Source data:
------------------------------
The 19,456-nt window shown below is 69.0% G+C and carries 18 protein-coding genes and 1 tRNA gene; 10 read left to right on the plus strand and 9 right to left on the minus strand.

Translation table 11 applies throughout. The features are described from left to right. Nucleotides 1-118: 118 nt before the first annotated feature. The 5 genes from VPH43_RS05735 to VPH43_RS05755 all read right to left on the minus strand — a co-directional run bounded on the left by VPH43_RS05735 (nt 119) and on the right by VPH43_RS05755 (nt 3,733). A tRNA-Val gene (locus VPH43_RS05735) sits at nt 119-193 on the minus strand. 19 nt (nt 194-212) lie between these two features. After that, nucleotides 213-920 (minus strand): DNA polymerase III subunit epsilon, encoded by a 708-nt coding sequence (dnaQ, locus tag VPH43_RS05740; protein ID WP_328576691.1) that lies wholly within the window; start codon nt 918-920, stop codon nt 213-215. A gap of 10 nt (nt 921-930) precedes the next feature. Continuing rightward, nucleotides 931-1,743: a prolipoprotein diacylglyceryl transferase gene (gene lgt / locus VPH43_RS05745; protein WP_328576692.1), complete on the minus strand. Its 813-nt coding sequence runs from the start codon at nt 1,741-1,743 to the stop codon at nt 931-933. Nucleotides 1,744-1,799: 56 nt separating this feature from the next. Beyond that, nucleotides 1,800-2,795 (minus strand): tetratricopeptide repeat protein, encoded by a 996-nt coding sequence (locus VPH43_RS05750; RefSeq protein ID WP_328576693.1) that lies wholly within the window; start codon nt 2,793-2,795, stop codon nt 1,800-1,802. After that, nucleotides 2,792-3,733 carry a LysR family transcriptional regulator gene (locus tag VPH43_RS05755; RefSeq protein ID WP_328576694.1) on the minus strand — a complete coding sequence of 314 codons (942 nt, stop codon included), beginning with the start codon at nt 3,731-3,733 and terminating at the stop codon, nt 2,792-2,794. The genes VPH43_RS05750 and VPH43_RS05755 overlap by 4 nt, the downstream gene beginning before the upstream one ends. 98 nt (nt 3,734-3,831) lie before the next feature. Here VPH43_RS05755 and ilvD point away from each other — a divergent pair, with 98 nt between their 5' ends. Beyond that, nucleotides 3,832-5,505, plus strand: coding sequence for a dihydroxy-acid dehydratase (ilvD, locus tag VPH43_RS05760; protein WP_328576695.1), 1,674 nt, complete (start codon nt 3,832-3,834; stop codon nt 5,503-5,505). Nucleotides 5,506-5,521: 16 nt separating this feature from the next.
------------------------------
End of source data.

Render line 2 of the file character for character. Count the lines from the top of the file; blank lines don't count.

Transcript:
Translation table 11 applies throughout. The features are described from left to right. Nucleotides 1-118: 118 nt before the first annotated feature. The 5 genes from VPH43_RS05735 to VPH43_RS05755 all read right to left on the minus strand — a co-directional run bounded on the left by VPH43_RS05735 (nt 119) and on the right by VPH43_RS05755 (nt 3,733). A tRNA-Val gene (locus VPH43_RS05735) sits at nt 119-193 on the minus strand. 19 nt (nt 194-212) lie between these two features. After that, nucleotides 213-920 (minus strand): DNA polymerase III subunit epsilon, encoded by a 708-nt coding sequence (dnaQ, locus tag VPH43_RS05740; protein ID WP_328576691.1) that lies wholly within the window; start codon nt 918-920, stop codon nt 213-215. A gap of 10 nt (nt 921-930) precedes the next feature. Continuing rightward, nucleotides 931-1,743: a prolipoprotein diacylglyceryl transferase gene (gene lgt / locus VPH43_RS05745; protein WP_328576692.1), complete on the minus strand. Its 813-nt coding sequence runs from the start codon at nt 1,741-1,743 to the stop codon at nt 931-933. Nucleotides 1,744-1,799: 56 nt separating this feature from the next. Beyond that, nucleotides 1,800-2,795 (minus strand): tetratricopeptide repeat protein, encoded by a 996-nt coding sequence (locus VPH43_RS05750; RefSeq protein ID WP_328576693.1) that lies wholly within the window; start codon nt 2,793-2,795, stop codon nt 1,800-1,802. After that, nucleotides 2,792-3,733 carry a LysR family transcriptional regulator gene (locus tag VPH43_RS05755; RefSeq protein ID WP_328576694.1) on the minus strand — a complete coding sequence of 314 codons (942 nt, stop codon included), beginning with the start codon at nt 3,731-3,733 and terminating at the stop codon, nt 2,792-2,794. The genes VPH43_RS05750 and VPH43_RS05755 overlap by 4 nt, the downstream gene beginning before the upstream one ends. 98 nt (nt 3,734-3,831) lie before the next feature. Here VPH43_RS05755 and ilvD point away from each other — a divergent pair, with 98 nt between their 5' ends. Beyond that, nucleotides 3,832-5,505, plus strand: coding sequence for a dihydroxy-acid dehydratase (ilvD, locus tag VPH43_RS05760; protein WP_328576695.1), 1,674 nt, complete (start codon nt 3,832-3,834; stop codon nt 5,503-5,505). Nucleotides 5,506-5,521: 16 nt separating this feature from the next.